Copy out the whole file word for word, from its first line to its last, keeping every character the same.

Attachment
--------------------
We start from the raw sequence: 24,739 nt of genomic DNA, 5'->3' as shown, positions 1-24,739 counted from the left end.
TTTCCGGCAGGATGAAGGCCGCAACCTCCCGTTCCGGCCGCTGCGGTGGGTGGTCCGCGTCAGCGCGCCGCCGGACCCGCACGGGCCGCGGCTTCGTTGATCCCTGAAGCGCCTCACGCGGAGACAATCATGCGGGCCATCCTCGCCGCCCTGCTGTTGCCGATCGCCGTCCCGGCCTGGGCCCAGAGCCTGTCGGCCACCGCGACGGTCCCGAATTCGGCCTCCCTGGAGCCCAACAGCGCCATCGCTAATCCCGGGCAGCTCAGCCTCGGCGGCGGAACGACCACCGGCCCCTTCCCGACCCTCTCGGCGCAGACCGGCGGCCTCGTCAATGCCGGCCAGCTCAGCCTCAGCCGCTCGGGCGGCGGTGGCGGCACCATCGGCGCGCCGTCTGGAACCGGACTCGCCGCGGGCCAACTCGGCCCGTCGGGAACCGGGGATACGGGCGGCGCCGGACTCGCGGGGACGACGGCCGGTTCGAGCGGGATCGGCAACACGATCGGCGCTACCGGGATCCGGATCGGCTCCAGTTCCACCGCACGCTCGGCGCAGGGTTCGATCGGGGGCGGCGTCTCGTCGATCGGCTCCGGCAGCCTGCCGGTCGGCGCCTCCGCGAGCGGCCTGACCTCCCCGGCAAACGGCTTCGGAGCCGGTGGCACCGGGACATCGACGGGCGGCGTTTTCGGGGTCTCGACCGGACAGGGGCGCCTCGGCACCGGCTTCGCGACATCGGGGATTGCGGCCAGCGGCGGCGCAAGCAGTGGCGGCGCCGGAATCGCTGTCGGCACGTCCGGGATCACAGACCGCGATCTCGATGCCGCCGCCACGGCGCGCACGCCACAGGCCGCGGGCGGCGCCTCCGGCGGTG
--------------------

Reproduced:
We start from the raw sequence: 24,739 nt of genomic DNA, 5'->3' as shown, positions 1-24,739 counted from the left end.
TTTCCGGCAGGATGAAGGCCGCAACCTCCCGTTCCGGCCGCTGCGGTGGGTGGTCCGCGTCAGCGCGCCGCCGGACCCGCACGGGCCGCGGCTTCGTTGATCCCTGAAGCGCCTCACGCGGAGACAATCATGCGGGCCATCCTCGCCGCCCTGCTGTTGCCGATCGCCGTCCCGGCCTGGGCCCAGAGCCTGTCGGCCACCGCGACGGTCCCGAATTCGGCCTCCCTGGAGCCCAACAGCGCCATCGCTAATCCCGGGCAGCTCAGCCTCGGCGGCGGAACGACCACCGGCCCCTTCCCGACCCTCTCGGCGCAGACCGGCGGCCTCGTCAATGCCGGCCAGCTCAGCCTCAGCCGCTCGGGCGGCGGTGGCGGCACCATCGGCGCGCCGTCTGGAACCGGACTCGCCGCGGGCCAACTCGGCCCGTCGGGAACCGGGGATACGGGCGGCGCCGGACTCGCGGGGACGACGGCCGGTTCGAGCGGGATCGGCAACACGATCGGCGCTACCGGGATCCGGATCGGCTCCAGTTCCACCGCACGCTCGGCGCAGGGTTCGATCGGGGGCGGCGTCTCGTCGATCGGCTCCGGCAGCCTGCCGGTCGGCGCCTCCGCGAGCGGCCTGACCTCCCCGGCAAACGGCTTCGGAGCCGGTGGCACCGGGACATCGACGGGCGGCGTTTTCGGGGTCTCGACCGGACAGGGGCGCCTCGGCACCGGCTTCGCGACATCGGGGATTGCGGCCAGCGGCGGCGCAAGCAGTGGCGGCGCCGGAATCGCTGTCGGCACGTCCGGGATCACAGACCGCGATCTCGATGCCGCCGCCACGGCGCGCACGCCACAGGCCGCGGGCGGCGCCTCCGGCGGTG